Keywords: Cane furniture, Buy furniture online, Eco friendly bags, Cane & handicraft, Cane furniture’s in Guwahati

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Tuesday, 1 September 2015

Japi made of bamboo- The ethnic identity of Assam

Bamboo and leaf headgear is the most indispensable item of the open air workers. Such ordinary headgears are produced throughout the State. ‘Chhatas’ on commercial basis are largely produced in some villages (e. g. Rangpur, Chinipatan, etc.) of Cachar district and supplied mainly to neighboring tea-gardens and some parts of Nowgong district. The products are generally carried on shoulder loads to the nearby ‘hats’ and sold to consumers in retail or to middlemen in bulk.

Many varieties of ‘Japis’ such as ‘halua japi’, ‘pitha japi’, ‘sorudoiya japi’, ‘bordoiya japi’, ‘cap japi’, etc. are produced in the districts of Kamrup, Nowgong, Darrang, Sibsagar and Lakhimpur. Nalbari and its neighbouring villages (such as Kamarkuchi, Mughkuchi, etc.) of Kamrup district deserve special mention in respect of manufacturing of ‘fulam japis’ (decorated bamboo umbrellas). In olden days, this particular type of ‘japis’ served as headgears for the females of noble and rich families, but now it has become outdated. Productions of ‘fulam japis’ are now only intended to serve as items of drawing-room decorations.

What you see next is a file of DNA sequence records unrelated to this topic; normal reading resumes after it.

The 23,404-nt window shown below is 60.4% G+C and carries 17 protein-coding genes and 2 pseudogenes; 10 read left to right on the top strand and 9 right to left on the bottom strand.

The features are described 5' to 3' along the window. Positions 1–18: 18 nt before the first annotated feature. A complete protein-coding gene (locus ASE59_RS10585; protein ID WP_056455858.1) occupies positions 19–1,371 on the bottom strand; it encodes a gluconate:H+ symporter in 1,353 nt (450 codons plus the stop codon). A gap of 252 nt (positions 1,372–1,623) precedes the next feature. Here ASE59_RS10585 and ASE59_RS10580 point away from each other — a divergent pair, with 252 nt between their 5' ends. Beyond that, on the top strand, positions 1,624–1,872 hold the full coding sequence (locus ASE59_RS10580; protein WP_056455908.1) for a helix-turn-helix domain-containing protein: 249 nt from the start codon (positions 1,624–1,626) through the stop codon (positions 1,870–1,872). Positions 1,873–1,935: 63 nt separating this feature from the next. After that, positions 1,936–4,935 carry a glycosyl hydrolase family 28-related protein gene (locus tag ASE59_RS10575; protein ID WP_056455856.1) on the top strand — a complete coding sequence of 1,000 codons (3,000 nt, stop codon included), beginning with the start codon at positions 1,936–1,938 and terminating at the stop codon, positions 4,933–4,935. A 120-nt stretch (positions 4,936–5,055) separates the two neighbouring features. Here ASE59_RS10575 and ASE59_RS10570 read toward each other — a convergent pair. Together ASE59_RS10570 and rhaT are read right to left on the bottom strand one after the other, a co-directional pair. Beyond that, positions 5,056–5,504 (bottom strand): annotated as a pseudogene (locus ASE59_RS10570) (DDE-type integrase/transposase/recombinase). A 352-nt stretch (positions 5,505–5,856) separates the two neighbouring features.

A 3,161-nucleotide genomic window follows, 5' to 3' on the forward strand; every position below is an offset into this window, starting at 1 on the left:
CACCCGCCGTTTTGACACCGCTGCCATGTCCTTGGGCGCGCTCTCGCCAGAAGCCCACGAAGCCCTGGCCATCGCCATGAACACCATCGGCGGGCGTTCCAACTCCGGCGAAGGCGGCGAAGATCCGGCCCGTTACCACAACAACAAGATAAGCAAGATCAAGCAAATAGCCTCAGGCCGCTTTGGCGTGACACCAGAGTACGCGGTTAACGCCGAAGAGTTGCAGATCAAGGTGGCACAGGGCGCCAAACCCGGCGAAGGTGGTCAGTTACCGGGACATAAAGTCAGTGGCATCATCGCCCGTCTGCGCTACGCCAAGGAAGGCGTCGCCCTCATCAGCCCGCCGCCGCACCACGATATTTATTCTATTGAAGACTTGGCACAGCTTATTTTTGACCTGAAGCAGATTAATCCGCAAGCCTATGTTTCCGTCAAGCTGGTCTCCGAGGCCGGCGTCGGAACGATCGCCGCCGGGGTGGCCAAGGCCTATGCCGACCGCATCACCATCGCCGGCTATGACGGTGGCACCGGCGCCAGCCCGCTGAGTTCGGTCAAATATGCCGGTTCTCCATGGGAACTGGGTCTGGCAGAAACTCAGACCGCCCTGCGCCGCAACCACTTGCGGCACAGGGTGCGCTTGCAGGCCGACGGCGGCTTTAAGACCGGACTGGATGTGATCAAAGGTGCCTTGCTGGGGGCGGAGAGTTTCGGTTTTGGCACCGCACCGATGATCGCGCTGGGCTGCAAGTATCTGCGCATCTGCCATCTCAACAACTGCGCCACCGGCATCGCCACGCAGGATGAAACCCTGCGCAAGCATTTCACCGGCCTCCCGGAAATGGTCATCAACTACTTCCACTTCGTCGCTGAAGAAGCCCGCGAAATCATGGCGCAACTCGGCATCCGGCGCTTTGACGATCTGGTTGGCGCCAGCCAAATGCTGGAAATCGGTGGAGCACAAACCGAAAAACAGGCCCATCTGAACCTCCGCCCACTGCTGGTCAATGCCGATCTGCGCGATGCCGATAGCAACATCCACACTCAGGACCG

This traditional headgear (japi) is made of strips of bamboo and a special kind of dried palm leaves locally known as ‘tokow-pat’. The manufacture of ordinary ‘japi’ does not require any special skill. First of all, the selected bamboos are split into small strips of required sizes. Then the strips are woven in open hexagonal design into a circular disc with a dome in the centre for the head to fit in, putting a few dried ‘tokow’ leaves (previously cut into required sizes) in between two such discs and finally sewing them securely with yarn and fine strands of cane. Thus, the manufacture of ordinary ‘japi’ is completed.

A japi is more advantageous to the cultivators and other open air workers than the conventional umbrella, because the cultivator after putting it on can tie the strings around his chin leaving his hands free to work in any position-standing, squatting or stooping. ‘Japi’ can also be called a poor man’s umbrella, because of its cheap price.

Keywords: Cane furniture, Buy furniture online, Eco friendly bags, Cane & handicraft, Cane furniture’s in Guwahati